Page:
From the style and the text of the stela, it is clear that Horemkhauef (‘Horus is his protection’) lived in the Second Intermediate Period (c.1650-1550 BC), although it seems impossible to provide a more precise date. His small tomb chapel is highly unusual. Only a very few decorated rock-cut tombs from the Second Intermediate Period are known to us. Such tombs were common in the early Middle Kingdom, but are rare after the reign of Senusret III (c.1874-1855 BC). Indeed, the highest number of decorated rock-cut tombs dating to this period is found at Elkab, on the opposite side of the Nile. Directly facing each other, Elkab and Hierakonpolis formed twin cities, where the local ruling class continued to build these decorated tombs at a time when it was not common in other parts of the country.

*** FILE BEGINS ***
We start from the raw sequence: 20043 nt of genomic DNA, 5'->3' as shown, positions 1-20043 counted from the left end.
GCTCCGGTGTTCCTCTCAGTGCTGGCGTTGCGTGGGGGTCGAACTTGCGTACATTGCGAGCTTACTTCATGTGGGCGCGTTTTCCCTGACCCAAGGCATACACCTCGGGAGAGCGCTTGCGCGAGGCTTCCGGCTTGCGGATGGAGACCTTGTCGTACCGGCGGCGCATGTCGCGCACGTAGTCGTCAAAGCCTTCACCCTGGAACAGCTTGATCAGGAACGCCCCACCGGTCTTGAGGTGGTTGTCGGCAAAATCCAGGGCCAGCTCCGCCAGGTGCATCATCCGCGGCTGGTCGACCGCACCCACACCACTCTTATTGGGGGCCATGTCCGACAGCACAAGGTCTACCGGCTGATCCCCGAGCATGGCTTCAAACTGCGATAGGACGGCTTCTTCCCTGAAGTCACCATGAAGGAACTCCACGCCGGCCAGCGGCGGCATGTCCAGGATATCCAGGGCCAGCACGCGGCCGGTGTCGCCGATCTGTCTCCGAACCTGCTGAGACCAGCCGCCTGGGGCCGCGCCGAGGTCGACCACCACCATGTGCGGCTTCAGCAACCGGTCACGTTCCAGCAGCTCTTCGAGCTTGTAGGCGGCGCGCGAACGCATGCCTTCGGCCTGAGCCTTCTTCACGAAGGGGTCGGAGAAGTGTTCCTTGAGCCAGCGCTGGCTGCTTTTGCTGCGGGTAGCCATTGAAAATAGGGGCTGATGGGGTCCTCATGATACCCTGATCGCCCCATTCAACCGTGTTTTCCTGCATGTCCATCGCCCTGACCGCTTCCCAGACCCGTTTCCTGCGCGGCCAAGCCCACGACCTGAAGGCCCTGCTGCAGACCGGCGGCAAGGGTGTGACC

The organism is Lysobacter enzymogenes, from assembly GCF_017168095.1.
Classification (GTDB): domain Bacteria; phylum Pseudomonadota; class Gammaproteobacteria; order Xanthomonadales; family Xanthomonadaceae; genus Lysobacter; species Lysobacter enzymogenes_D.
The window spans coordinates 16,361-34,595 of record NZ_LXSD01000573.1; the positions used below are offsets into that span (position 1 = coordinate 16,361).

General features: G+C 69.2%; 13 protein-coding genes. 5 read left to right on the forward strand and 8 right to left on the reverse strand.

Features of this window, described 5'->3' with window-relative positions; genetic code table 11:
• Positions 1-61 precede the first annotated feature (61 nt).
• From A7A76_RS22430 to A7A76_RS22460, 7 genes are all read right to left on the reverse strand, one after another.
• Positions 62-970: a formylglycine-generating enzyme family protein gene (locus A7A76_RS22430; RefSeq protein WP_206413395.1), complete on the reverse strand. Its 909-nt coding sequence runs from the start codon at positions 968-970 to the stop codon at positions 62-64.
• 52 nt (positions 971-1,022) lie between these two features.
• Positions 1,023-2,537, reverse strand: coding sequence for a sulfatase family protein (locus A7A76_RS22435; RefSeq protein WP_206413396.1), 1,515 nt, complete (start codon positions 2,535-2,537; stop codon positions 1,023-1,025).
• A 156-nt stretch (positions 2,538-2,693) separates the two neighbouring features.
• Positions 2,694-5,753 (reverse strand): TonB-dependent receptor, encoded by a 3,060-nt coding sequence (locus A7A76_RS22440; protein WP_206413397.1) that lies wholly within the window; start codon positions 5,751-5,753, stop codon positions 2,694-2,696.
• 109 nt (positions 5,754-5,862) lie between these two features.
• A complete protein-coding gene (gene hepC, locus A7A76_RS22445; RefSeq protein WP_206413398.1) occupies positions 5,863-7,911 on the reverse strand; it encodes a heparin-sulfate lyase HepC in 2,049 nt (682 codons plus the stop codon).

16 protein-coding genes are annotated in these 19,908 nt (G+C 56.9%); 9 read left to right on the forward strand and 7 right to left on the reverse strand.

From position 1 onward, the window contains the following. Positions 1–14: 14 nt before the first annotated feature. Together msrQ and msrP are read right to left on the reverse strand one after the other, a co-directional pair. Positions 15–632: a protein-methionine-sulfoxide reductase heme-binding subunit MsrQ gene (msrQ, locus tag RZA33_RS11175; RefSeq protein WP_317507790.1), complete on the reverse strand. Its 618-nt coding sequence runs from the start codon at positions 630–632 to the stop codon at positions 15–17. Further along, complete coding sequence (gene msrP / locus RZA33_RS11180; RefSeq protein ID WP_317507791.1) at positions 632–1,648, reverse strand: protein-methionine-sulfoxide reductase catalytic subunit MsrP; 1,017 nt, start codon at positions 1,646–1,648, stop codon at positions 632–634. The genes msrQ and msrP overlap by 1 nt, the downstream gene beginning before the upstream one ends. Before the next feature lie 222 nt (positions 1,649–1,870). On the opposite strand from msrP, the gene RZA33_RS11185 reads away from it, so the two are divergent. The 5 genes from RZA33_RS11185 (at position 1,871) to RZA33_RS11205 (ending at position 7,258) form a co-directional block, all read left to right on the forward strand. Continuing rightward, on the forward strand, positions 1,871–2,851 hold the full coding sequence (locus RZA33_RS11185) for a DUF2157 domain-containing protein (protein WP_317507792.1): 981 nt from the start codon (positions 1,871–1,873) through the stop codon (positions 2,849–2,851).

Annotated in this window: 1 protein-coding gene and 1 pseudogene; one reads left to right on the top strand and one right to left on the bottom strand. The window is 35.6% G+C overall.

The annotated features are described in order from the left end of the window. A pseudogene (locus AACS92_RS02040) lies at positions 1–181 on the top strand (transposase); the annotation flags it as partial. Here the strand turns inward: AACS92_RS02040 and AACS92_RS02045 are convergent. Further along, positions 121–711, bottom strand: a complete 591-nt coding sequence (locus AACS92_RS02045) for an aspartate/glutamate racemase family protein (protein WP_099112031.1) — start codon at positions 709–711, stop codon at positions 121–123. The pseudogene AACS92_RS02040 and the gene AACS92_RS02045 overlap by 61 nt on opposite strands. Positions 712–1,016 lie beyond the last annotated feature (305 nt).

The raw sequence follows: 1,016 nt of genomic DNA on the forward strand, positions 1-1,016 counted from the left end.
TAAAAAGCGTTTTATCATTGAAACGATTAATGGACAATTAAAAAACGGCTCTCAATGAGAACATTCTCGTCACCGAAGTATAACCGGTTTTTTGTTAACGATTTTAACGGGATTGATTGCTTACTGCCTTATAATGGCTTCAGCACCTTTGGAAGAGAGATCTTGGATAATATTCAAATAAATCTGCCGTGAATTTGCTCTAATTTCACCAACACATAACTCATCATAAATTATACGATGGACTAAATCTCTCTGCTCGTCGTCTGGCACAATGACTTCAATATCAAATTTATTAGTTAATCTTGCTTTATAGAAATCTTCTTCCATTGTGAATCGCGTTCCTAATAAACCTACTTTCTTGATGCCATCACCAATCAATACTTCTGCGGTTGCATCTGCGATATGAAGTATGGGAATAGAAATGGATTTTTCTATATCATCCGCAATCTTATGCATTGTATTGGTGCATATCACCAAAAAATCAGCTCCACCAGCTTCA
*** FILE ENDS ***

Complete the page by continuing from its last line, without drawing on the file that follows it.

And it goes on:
Horemkhauef was ‘First Inspector of the Priests’ and ‘Overseer of the Fields’. The fields he supervised were probably attached to the Temple of Horus at Nekhen. There are not many priests known from this temple from the Middle Kingdom and Second Intermediate Period. Horemkhauef appears to be the main person in charge of the temple, so could be considered the high priest there. His father was Djehuty (or Thoth), who was ‘First Inspector of Priests’ too. His mother, Tjet, held the title ‘King’s Ornament’, a common title for women in this period. His wife, who held the same title, was called Sobeknakht (‘Sobek is strong’), which is typically a name used by men, but in the Middle Kingdom and Second Intermediate Period it was not unusual to provide women with a male name.